What Does Niacinamide Do?
Welcome back to Beauty Basics, a column dedicated to ending pervasive beauty myths (like whether or not pores open and close and if oils even moisturize!) once and for all. In this edition we’re breaking down all the talk around one of the buzziest skincare ingredients of the year, niacinamide.
What Is Niacinamide?
“Niacinamide is a water-soluble vitamin that is incorporated into many topical skincare formulations,” says Dr. Hope Mitchell, a board-certified dermatologist in Ohio. “It works with the natural substances in your skin to help visibly minimize enlarged pores, regulate oil production, tighten lax pores, improve uneven skin tone, soften fine lines and wrinkles, diminish dullness, and strengthen a weakened surface.
What Does it Do for Skin?
Depends on how you apply it. “When applied topically, niacinamide helps replenish moisture to your skin barrier by decreasing transepidermal water loss,” says Dr. Shereene Idriss, a board-certified dermatologist in New York City. “Additionally, it also helps to slowly boost collagen production, which helps even out the appearance of fine lines, pores, and wrinkles.” Adds Dr. Idriss, “Its ability to control sebum production as well as its inherent anti-inflammatory properties help with minimizing the severity of acne breakouts. Finally, it helps minimize any hyperpigmentation by blocking the transfer of pigment to your skin’s surface.”
When taken orally one can treat a B3 deficiency. “It is sometimes used for acne and may help prevent skin cancer or pre-cancer in people with a history of those conditions,” says Dr. Victoria Barbosa, a board-certified general medical dermatologist and the Director of the Hair Loss Program at the University of Chicago. But as long as you’re eating a balanced diet, you don’t have to reach for a niacinamide supplement. “Vitamin B3 is generally found as niacinamide in animal-based products, such as meat and poultry, and as nicotinic acid in plant-based foods like nuts, seeds, and green vegetables,” notes Dr. Mitchell. “Many refined grain products, including cereals, are also fortified with niacinamide. Your body can also make vitamin B3 from tryptophan, an amino acid present in most protein foods.”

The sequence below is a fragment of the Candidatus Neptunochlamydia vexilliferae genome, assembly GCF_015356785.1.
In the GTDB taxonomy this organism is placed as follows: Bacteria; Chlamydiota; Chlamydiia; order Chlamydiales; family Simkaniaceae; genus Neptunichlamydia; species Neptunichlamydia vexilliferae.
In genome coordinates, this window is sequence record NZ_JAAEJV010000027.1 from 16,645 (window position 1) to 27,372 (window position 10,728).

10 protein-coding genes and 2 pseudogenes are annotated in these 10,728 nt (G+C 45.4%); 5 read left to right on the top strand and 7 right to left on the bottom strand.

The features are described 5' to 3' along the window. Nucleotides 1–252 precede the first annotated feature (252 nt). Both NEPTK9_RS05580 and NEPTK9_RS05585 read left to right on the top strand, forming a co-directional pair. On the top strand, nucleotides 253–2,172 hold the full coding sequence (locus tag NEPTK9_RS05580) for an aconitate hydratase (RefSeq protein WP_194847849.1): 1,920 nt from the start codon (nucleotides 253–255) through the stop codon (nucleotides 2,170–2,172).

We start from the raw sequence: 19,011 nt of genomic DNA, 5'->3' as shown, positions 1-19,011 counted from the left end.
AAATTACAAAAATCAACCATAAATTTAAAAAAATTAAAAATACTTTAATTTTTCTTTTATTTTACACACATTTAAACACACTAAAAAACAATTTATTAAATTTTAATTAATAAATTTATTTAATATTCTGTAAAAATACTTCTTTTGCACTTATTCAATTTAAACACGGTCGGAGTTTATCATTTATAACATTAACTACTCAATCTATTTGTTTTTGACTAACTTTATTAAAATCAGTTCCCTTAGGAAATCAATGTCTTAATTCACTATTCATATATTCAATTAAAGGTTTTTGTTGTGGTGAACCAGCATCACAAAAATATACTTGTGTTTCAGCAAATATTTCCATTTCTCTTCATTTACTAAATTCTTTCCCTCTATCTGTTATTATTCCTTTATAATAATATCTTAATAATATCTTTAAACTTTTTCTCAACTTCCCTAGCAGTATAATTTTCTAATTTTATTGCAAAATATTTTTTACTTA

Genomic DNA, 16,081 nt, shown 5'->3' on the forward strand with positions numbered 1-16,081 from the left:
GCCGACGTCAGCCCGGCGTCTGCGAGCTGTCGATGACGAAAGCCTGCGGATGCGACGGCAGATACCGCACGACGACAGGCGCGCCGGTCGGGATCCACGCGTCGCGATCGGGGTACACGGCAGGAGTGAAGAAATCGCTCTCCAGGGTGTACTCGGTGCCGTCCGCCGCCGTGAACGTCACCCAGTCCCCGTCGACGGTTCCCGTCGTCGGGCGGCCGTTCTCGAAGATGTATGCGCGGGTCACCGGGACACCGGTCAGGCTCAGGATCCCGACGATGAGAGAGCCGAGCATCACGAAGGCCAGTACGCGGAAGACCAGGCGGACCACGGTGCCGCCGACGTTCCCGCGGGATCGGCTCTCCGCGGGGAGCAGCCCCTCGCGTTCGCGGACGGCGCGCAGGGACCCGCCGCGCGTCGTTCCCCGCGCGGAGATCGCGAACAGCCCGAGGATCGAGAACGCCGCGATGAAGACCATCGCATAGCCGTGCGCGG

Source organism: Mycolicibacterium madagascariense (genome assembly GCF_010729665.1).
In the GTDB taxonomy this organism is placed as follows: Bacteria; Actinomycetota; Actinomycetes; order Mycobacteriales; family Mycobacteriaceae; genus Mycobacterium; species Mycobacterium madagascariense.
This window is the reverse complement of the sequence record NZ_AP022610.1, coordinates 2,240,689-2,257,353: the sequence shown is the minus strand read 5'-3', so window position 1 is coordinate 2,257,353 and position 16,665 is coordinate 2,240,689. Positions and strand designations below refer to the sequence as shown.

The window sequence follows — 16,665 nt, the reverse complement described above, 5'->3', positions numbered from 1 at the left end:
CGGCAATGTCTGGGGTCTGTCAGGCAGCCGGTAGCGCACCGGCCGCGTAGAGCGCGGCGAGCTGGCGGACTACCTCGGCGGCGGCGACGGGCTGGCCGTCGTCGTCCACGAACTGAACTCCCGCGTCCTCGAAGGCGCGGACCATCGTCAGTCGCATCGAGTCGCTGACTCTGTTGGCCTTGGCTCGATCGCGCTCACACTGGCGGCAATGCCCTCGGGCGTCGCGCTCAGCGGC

Dr. Idriss cautions that more is not better with niacinamide-containing skincare products. “Limit the concentration of niacinamide to around 4 to 5 percent as anything higher can counter-productively be irritating,” she says. Barbosa notes that can be true for supplements, too: “People should be on the lookout for side effects, including gastrointestinal upset or rashes.”
How Do You Add Vitamin B3 To Your Routine?
According to Dr. Barbosa niacinamide is “wonderful anti-aging ingredient,” as it plays nicely with both oily and dry skin types as well as other active ingredients. “Niacinamide is uniquely compatible with any of the products in your skin care routine, including those that contain retinol, peptides, hyaluronic acid, AHAs, BHA, vitamin C, and all types of antioxidants,” adds Dr. Mitchell. “If you struggle with dry skin, topical application of niacinamide has been shown to boost the hydrating ability of moisturizers so the skin’s surface can better resist the moisture loss that leads to recurrent dry, tight, flaky skin. Niacinamide works brilliantly with common moisturizer ingredients like glycerin, non-fragrant plant oils, cholesterol, sodium PCA, and sodium hyaluronate.”
The vitamin is well tolerated by sensitive and rosacea-prone skin too thanks to its anti-inflammatory properties. But like any new product, conduct a patch test on your arm before smearing it all over your face (just to be sure). To incorporate the ingredient into your skin care routine, shop some of the Dr. Idriss, Dr. Mitchell, and Dr. Barbosa’s favorite niacinamide-containing products below.
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